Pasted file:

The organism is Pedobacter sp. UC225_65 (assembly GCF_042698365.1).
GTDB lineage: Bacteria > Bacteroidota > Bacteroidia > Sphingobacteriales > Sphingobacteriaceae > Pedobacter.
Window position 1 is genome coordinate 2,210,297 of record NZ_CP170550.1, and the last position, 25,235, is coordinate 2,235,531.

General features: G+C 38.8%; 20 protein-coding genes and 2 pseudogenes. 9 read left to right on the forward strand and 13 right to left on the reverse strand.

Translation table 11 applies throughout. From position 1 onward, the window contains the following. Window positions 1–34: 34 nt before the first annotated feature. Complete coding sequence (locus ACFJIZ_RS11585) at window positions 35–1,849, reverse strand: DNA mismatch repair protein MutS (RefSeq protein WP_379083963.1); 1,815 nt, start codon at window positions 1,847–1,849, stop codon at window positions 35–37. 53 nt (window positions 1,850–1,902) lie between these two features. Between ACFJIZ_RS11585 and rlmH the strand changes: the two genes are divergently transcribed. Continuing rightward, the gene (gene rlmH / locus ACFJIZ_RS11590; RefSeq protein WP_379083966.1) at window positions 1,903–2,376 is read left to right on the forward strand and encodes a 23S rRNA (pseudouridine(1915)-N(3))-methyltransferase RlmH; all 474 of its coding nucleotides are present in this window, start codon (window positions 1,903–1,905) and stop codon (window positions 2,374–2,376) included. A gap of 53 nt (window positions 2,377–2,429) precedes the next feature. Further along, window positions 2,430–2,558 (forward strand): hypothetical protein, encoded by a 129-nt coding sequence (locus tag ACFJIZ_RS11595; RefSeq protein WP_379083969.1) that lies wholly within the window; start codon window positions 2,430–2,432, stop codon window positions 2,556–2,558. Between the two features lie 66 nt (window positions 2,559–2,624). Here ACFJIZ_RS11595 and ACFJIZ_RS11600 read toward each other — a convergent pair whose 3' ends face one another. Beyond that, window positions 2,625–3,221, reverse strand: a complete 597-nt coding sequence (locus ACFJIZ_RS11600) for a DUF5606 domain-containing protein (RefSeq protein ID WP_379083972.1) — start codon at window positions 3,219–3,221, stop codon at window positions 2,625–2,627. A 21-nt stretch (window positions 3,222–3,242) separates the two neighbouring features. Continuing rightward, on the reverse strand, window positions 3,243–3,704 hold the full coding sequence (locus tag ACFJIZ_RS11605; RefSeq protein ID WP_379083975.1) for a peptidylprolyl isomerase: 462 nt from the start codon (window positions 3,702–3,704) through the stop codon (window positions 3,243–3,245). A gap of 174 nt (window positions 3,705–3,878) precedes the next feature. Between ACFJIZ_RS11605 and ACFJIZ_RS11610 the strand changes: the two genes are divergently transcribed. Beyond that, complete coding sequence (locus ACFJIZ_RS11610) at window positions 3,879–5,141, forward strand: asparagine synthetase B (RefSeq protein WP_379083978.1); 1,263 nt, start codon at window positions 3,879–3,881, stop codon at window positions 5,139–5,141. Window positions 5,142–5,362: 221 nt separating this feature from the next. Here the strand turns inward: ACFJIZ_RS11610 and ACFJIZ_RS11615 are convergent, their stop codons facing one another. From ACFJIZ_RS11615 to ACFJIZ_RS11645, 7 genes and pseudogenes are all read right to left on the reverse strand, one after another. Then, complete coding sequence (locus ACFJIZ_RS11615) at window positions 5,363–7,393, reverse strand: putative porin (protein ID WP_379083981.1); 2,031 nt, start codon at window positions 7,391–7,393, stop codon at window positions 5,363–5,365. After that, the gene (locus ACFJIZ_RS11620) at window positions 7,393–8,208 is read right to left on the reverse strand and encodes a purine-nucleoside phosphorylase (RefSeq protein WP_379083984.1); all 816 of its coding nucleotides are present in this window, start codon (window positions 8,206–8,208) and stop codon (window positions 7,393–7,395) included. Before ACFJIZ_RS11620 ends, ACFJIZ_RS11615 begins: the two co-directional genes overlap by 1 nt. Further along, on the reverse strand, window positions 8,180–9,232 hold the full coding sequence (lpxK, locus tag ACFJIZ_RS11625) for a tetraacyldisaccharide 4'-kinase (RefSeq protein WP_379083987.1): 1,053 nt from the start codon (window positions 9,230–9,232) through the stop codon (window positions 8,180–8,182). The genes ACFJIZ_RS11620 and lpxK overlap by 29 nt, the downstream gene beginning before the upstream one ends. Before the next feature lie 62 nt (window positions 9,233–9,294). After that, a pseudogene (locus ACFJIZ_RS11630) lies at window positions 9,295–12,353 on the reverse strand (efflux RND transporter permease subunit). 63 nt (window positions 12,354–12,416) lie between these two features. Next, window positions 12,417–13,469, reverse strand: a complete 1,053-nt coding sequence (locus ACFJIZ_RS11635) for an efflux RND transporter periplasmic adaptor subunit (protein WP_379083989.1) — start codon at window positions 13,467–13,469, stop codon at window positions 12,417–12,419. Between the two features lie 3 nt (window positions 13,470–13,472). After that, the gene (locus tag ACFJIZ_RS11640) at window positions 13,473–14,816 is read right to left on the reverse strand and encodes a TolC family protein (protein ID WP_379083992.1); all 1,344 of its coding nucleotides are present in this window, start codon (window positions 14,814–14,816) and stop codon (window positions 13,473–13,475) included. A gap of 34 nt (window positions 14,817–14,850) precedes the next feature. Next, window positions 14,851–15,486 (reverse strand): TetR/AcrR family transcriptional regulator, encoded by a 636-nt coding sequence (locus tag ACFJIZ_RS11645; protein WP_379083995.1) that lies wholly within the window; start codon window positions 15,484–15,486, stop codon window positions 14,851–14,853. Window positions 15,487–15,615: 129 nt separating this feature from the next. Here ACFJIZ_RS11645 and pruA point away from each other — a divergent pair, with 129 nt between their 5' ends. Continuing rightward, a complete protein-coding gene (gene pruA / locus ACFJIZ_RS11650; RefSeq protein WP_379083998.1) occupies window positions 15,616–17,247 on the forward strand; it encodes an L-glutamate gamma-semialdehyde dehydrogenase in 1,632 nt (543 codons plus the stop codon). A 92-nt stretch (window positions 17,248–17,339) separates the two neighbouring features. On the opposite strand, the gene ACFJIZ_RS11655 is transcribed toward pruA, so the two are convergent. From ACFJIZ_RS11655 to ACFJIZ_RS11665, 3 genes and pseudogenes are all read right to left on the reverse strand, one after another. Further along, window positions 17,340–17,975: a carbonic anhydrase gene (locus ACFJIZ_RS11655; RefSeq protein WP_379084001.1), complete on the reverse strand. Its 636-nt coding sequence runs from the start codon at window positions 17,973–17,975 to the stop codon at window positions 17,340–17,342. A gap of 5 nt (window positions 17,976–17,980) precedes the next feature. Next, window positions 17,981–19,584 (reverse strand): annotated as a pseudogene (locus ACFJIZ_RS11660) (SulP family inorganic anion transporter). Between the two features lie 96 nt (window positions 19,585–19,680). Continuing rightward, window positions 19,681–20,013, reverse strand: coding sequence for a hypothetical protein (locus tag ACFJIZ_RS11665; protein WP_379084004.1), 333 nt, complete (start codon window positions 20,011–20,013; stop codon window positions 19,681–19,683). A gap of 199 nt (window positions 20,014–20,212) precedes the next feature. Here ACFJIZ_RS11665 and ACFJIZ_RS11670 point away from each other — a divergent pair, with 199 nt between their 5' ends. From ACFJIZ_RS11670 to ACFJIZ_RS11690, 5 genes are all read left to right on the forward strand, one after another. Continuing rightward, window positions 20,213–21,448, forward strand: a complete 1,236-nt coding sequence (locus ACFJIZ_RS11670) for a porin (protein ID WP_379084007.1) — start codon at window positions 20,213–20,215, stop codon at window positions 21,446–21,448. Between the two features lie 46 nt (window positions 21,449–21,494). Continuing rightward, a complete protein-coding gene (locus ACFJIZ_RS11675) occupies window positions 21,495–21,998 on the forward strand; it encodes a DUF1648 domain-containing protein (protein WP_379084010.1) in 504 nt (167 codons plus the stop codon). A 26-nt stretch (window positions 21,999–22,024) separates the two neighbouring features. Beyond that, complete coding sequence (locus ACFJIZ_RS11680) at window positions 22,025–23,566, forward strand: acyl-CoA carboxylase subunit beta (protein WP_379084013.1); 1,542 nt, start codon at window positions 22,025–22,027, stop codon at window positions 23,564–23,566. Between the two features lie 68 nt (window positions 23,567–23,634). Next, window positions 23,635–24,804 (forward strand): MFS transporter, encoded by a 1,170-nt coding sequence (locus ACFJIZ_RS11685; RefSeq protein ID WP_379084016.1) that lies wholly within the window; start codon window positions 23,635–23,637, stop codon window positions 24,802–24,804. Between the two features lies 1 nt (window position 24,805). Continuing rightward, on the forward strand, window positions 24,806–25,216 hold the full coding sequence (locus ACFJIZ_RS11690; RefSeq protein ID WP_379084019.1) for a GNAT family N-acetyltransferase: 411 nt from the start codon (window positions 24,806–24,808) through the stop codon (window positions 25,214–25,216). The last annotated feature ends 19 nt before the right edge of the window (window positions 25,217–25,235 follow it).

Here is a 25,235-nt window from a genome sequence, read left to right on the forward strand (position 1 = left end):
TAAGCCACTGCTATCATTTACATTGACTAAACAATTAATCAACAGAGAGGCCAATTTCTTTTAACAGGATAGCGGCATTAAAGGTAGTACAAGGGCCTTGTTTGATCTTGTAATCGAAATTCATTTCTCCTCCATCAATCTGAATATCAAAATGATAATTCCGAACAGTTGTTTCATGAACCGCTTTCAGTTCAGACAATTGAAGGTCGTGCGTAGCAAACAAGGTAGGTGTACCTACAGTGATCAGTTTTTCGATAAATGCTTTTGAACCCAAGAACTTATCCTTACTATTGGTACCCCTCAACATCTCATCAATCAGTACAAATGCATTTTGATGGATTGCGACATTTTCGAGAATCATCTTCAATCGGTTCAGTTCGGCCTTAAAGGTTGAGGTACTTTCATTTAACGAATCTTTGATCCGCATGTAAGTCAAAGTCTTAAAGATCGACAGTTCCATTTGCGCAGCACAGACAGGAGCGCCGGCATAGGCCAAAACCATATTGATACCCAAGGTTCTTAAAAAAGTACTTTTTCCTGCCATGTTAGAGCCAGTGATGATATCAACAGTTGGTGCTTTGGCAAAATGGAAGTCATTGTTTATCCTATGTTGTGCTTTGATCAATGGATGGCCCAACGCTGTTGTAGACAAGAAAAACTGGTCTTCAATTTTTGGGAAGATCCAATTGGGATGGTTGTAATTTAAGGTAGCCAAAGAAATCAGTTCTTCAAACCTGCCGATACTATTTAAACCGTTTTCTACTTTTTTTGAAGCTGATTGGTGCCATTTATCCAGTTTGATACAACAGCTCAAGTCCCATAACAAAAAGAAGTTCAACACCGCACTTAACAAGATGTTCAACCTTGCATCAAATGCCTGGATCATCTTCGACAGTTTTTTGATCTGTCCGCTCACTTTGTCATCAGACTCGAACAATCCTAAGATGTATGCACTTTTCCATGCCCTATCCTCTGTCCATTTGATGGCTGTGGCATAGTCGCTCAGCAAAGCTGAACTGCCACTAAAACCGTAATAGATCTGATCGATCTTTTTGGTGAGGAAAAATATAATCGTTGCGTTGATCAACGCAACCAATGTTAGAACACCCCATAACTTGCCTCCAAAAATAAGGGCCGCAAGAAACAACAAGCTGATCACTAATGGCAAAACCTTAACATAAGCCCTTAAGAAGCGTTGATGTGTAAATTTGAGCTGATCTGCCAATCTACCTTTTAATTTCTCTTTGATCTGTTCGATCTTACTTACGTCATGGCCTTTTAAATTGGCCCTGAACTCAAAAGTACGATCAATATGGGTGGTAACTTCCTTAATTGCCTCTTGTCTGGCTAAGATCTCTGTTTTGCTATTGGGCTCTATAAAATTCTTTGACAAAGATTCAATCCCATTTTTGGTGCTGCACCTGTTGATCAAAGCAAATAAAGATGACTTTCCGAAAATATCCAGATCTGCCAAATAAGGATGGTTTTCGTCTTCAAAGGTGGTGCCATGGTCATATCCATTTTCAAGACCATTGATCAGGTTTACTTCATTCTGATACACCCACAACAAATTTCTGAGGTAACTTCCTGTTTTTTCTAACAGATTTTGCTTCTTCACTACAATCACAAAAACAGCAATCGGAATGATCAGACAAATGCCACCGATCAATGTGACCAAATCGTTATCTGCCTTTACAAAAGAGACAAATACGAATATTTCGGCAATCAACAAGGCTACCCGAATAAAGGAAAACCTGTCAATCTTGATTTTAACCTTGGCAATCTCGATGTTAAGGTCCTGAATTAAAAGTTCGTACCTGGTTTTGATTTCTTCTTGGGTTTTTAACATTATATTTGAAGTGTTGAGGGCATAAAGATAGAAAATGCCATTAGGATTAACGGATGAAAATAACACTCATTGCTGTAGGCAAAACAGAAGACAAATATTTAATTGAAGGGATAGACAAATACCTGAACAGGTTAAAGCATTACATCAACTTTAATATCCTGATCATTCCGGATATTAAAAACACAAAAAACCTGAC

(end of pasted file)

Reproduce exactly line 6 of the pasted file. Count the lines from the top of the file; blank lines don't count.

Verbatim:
Here is a 25,235-nt window from a genome sequence, read left to right on the forward strand (position 1 = left end):